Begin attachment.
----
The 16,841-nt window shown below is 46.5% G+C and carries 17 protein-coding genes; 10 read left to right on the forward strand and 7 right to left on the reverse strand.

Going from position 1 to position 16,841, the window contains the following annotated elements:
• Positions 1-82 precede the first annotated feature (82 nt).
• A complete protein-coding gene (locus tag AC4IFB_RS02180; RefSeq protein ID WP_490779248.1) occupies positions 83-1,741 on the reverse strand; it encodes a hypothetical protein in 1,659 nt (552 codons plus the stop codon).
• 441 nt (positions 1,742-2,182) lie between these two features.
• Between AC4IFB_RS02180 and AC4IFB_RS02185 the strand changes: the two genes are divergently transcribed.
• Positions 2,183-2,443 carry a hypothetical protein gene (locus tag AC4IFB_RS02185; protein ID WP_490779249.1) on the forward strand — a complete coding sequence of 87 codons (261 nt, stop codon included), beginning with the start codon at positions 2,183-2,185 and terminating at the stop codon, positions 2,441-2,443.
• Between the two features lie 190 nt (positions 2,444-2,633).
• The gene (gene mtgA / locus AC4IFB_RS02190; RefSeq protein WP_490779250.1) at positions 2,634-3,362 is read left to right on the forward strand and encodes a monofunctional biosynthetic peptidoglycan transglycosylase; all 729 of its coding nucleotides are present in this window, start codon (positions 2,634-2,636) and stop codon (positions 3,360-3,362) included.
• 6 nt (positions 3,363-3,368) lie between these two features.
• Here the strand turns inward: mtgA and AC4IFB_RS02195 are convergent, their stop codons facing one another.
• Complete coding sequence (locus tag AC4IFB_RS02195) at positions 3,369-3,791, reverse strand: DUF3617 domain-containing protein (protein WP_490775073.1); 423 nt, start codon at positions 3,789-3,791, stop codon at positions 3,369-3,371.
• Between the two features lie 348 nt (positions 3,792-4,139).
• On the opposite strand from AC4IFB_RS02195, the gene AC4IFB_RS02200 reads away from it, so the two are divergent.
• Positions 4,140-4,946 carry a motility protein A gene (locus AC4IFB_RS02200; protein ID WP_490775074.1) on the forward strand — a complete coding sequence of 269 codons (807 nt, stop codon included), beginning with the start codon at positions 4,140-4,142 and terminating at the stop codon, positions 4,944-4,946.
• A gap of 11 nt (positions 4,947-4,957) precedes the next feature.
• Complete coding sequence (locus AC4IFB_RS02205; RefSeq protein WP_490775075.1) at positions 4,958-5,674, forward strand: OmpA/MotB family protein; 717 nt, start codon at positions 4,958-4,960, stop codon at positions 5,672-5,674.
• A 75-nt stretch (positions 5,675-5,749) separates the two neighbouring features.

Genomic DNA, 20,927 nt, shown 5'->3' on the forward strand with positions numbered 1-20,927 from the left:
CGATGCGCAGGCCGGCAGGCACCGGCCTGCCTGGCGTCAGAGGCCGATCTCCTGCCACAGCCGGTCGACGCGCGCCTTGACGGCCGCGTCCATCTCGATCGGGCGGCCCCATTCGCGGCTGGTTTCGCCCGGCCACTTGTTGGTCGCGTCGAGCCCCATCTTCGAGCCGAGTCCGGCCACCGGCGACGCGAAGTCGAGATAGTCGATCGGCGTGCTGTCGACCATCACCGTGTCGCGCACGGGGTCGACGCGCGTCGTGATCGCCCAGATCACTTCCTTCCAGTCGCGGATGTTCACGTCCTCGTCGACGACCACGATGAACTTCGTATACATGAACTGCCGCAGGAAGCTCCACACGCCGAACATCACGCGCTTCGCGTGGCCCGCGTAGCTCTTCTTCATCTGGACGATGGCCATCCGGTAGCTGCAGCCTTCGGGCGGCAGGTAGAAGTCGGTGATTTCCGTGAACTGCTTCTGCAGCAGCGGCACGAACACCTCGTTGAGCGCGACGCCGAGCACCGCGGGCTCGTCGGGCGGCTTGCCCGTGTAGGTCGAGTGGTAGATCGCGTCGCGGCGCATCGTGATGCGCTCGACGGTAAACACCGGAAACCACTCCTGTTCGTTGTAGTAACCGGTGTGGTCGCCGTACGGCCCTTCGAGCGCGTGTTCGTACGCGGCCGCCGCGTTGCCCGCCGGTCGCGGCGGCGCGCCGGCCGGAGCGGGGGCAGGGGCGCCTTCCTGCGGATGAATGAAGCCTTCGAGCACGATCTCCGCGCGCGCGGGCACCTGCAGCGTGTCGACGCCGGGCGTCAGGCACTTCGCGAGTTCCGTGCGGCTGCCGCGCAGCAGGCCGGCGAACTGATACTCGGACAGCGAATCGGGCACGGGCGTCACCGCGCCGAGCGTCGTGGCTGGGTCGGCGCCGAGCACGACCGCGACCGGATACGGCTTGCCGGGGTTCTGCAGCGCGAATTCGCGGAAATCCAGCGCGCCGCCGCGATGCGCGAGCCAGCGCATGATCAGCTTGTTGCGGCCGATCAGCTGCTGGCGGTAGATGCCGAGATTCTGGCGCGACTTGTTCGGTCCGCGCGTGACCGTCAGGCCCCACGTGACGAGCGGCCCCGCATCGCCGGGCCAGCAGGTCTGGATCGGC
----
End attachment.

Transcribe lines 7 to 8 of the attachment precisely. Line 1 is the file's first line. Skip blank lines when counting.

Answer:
• Positions 2,183-2,443 carry a hypothetical protein gene (locus tag AC4IFB_RS02185; protein ID WP_490779249.1) on the forward strand — a complete coding sequence of 87 codons (261 nt, stop codon included), beginning with the start codon at positions 2,183-2,185 and terminating at the stop codon, positions 2,441-2,443.
• Between the two features lie 190 nt (positions 2,444-2,633).